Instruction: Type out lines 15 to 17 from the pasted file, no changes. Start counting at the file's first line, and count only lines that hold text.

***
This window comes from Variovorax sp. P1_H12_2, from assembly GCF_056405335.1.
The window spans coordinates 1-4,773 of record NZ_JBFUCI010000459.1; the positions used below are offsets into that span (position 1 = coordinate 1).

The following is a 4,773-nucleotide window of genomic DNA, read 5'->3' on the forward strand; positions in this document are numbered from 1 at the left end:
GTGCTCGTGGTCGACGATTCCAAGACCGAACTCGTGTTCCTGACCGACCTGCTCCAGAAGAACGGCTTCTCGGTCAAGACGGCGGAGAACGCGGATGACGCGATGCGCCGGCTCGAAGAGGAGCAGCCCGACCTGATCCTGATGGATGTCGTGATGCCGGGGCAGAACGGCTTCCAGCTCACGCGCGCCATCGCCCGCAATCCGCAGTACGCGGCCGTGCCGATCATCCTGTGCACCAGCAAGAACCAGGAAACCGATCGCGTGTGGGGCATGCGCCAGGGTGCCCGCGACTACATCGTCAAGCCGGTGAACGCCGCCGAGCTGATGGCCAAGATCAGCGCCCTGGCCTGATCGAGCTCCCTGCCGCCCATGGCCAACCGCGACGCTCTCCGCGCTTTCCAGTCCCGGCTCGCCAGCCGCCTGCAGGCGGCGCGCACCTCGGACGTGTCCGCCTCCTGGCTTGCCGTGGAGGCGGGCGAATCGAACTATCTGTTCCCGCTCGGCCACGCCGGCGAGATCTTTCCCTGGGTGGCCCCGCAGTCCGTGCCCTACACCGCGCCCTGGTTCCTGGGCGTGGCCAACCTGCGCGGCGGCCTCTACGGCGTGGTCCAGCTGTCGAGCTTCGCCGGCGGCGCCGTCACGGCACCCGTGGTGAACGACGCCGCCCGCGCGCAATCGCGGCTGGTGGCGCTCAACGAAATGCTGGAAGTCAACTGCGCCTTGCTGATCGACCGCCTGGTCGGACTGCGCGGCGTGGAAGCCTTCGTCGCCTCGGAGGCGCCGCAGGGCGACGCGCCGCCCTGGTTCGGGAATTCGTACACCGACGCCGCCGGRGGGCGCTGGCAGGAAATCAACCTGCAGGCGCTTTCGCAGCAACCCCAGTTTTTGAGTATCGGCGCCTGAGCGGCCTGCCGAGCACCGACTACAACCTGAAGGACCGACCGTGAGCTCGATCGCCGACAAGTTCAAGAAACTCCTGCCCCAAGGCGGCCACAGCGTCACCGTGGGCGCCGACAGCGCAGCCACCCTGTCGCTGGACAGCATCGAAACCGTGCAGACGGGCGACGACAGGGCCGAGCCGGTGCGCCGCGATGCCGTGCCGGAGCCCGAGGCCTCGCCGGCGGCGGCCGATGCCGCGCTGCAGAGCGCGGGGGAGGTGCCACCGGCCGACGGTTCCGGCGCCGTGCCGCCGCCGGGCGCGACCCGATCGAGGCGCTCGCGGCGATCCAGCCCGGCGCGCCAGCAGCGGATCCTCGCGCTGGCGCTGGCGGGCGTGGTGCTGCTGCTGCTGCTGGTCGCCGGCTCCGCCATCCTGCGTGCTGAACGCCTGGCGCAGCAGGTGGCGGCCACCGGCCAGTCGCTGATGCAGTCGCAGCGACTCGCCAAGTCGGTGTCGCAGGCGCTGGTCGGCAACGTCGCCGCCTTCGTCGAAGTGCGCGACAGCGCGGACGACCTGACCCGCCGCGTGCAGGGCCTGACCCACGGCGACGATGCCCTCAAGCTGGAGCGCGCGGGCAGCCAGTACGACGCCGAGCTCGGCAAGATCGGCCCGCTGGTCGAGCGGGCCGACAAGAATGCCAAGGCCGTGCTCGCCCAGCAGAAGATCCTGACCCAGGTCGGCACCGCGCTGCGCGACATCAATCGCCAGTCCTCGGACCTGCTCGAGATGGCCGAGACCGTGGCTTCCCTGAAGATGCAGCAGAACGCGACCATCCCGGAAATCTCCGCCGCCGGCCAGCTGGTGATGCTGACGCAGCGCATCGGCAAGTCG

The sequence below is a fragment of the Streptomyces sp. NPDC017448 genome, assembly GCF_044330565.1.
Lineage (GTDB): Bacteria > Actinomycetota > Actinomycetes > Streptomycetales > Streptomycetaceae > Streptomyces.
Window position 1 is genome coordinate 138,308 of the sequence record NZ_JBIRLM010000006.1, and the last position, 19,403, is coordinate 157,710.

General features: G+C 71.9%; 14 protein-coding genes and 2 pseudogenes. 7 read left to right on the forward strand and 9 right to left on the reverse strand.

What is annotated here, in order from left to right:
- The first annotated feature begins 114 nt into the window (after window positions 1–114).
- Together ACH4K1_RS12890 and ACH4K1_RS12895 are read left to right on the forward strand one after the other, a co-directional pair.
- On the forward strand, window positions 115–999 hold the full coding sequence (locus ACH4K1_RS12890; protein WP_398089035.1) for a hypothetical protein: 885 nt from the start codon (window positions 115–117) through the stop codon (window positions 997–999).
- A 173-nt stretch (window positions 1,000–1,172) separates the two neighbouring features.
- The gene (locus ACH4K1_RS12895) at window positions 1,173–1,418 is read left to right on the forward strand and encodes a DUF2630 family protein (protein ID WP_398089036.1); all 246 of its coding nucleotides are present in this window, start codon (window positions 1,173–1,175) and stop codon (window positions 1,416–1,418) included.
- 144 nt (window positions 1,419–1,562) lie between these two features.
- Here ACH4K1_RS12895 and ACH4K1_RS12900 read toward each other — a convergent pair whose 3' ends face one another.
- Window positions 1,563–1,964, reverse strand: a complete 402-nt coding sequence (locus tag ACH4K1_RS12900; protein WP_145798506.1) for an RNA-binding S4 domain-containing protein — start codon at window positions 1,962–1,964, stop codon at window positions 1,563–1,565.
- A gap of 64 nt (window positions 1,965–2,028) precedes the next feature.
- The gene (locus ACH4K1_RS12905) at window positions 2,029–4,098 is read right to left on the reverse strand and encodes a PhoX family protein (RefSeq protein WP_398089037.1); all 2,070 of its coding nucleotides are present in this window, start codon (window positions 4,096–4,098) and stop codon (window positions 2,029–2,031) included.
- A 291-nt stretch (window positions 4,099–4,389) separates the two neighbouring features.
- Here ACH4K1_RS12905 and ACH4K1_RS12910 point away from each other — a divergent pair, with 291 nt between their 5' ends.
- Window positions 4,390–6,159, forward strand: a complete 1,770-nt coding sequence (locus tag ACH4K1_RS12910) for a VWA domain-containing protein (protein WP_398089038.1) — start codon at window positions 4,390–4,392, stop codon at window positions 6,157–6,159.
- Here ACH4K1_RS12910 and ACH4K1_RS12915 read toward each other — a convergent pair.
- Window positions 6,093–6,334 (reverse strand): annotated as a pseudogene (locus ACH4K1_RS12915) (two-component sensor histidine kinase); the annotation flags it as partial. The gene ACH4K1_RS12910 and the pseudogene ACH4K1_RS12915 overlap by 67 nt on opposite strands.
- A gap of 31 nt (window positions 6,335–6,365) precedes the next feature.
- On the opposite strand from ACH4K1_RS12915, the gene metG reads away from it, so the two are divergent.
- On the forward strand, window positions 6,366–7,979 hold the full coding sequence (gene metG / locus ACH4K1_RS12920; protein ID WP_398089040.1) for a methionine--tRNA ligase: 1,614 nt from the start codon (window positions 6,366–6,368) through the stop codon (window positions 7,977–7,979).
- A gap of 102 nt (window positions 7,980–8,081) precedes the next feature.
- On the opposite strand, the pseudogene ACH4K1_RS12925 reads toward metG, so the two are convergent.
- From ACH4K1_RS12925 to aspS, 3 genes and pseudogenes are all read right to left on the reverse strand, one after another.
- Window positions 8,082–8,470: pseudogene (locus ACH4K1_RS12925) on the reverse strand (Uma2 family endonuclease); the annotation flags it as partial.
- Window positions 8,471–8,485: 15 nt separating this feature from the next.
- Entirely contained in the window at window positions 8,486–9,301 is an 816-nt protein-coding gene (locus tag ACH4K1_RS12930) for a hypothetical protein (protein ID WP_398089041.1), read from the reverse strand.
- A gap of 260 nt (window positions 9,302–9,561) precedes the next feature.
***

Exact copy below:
- 144 nt (window positions 1,419–1,562) lie between these two features.
- Here ACH4K1_RS12895 and ACH4K1_RS12900 read toward each other — a convergent pair whose 3' ends face one another.
- Window positions 1,563–1,964, reverse strand: a complete 402-nt coding sequence (locus tag ACH4K1_RS12900; protein WP_145798506.1) for an RNA-binding S4 domain-containing protein — start codon at window positions 1,962–1,964, stop codon at window positions 1,563–1,565.